Well, if selling fraudulent financial instruments and pocketing the profits is good....then yea.

What if you crash your car and call up State Farm and they say....ehhhh....we don't consider your crash and actual crash.  Sorry.

Thu, 03/01/2012 - 09:07 | 2211952 GetZeeGold
GetZeeGold's picture



Hardly a scratch........lil primer will fix that right up.



Thu, 03/01/2012 - 11:17 | 2212540 catacl1sm
catacl1sm's picture

"I've still got my legs!"

Thu, 03/01/2012 - 09:17 | 2212002 Vince Clortho
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Excellent.  +1


Now don't be giving them any ideas.

Thu, 03/01/2012 - 09:21 | 2212005 Manthong
Manthong's picture

Then you don't exchange a portion of your stored weatlh for State Farm's fraudulant policy.

A dollar in any bank account is an exchange of wealth for their promise to pay you to use it and their promise to give it give it back to you.

They don't pay you to use it anymore, and the question is will they give it back.

I look to the GM and Greek bondholders for some help with that answer.

That used to be a nominal concept, what with inflation and all but now it is a real threat of the value af any promise linked to the financial system.

Thu, 03/01/2012 - 09:27 | 2212047 GMadScientist
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Ask most of New Orleans.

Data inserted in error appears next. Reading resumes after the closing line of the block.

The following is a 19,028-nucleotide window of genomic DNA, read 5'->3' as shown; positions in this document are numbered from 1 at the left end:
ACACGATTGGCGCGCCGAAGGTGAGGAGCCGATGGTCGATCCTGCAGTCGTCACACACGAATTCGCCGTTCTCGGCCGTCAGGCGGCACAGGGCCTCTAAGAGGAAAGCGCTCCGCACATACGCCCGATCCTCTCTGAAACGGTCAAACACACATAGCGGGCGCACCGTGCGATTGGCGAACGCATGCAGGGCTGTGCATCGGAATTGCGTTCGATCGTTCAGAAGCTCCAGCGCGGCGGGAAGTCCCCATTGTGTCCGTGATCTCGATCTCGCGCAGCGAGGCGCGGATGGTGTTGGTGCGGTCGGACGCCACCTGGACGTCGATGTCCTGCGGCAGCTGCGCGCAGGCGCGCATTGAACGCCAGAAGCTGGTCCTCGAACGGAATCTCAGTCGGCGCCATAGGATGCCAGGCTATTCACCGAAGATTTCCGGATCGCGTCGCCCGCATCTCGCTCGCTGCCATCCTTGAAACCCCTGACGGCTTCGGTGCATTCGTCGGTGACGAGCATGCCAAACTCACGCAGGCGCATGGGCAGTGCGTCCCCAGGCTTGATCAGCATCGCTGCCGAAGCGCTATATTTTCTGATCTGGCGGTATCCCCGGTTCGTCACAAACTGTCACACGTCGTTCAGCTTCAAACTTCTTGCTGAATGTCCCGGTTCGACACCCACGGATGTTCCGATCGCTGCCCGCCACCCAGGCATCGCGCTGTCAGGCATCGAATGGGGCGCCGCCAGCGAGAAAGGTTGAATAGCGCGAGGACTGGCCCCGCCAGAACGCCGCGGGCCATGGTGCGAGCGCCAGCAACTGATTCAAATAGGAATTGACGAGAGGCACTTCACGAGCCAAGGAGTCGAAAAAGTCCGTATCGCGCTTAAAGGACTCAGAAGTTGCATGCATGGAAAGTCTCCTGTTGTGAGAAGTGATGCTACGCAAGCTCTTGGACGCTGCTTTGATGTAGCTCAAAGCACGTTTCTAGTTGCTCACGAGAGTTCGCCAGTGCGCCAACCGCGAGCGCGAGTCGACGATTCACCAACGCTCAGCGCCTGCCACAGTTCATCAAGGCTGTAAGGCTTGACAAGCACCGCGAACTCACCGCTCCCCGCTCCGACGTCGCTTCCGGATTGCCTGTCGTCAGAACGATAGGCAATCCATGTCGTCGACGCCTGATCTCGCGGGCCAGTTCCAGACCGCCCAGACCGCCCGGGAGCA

Thu, 03/01/2012 - 10:19 | 2212285 Raging Debate
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Very good analogy Boilermaker. As my Grandmother use to say regarding the Great Depression era was a "contract is only as good as the paper it is written on".

That for me was pretty easy to understand at an early age.
Her other one was "Never trust a banker they love foreclosures". Now that advice I didn't fully understand until 2009.

Massive, broken monetary promises between sovereigns become currency wars, trade war and real war. It's 1937 all over again. Good luck and God bless you all. We're going to need it.

Thu, 03/01/2012 - 18:18 | 2214809 RockyRacoon
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MF Global was a trial run to see how contracts could be negated and wealth stolen.   This is another trial run to see how easy it will be to steal even more institutionalized fortunes.   Yeehaw!   Ain't it sweet?   Some very rich folk are getting their heads ripped off.   Lovin' the show.